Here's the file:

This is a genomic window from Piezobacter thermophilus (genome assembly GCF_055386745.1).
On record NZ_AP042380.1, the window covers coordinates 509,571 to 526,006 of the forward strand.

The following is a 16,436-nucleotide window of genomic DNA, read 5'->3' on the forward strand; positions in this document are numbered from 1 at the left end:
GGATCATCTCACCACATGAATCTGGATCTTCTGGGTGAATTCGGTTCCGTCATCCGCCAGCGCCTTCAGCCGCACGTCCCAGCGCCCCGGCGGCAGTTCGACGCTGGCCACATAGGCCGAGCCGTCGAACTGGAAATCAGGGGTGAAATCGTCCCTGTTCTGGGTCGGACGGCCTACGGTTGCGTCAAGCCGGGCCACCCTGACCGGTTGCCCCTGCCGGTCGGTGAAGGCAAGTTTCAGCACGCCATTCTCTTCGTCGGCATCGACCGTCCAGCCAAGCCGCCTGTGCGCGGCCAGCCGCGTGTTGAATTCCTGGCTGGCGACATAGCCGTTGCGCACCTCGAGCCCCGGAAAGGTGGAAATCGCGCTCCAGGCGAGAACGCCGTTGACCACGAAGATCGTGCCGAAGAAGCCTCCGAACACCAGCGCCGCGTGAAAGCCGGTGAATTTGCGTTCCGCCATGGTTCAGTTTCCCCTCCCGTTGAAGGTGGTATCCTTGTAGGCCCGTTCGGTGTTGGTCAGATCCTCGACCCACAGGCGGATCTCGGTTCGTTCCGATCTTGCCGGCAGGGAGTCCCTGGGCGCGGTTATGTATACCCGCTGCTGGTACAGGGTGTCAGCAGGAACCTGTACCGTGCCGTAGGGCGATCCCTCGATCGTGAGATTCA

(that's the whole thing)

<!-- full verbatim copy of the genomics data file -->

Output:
This is a genomic window from Piezobacter thermophilus (genome assembly GCF_055386745.1).
On record NZ_AP042380.1, the window covers coordinates 509,571 to 526,006 of the forward strand.

The following is a 16,436-nucleotide window of genomic DNA, read 5'->3' on the forward strand; positions in this document are numbered from 1 at the left end:
GGATCATCTCACCACATGAATCTGGATCTTCTGGGTGAATTCGGTTCCGTCATCCGCCAGCGCCTTCAGCCGCACGTCCCAGCGCCCCGGCGGCAGTTCGACGCTGGCCACATAGGCCGAGCCGTCGAACTGGAAATCAGGGGTGAAATCGTCCCTGTTCTGGGTCGGACGGCCTACGGTTGCGTCAAGCCGGGCCACCCTGACCGGTTGCCCCTGCCGGTCGGTGAAGGCAAGTTTCAGCACGCCATTCTCTTCGTCGGCATCGACCGTCCAGCCAAGCCGCCTGTGCGCGGCCAGCCGCGTGTTGAATTCCTGGCTGGCGACATAGCCGTTGCGCACCTCGAGCCCCGGAAAGGTGGAAATCGCGCTCCAGGCGAGAACGCCGTTGACCACGAAGATCGTGCCGAAGAAGCCTCCGAACACCAGCGCCGCGTGAAAGCCGGTGAATTTGCGTTCCGCCATGGTTCAGTTTCCCCTCCCGTTGAAGGTGGTATCCTTGTAGGCCCGTTCGGTGTTGGTCAGATCCTCGACCCACAGGCGGATCTCGGTTCGTTCCGATCTTGCCGGCAGGGAGTCCCTGGGCGCGGTTATGTATACCCGCTGCTGGTACAGGGTGTCAGCAGGAACCTGTACCGTGCCGTAGGGCGATCCCTCGATCGTGAGATTCA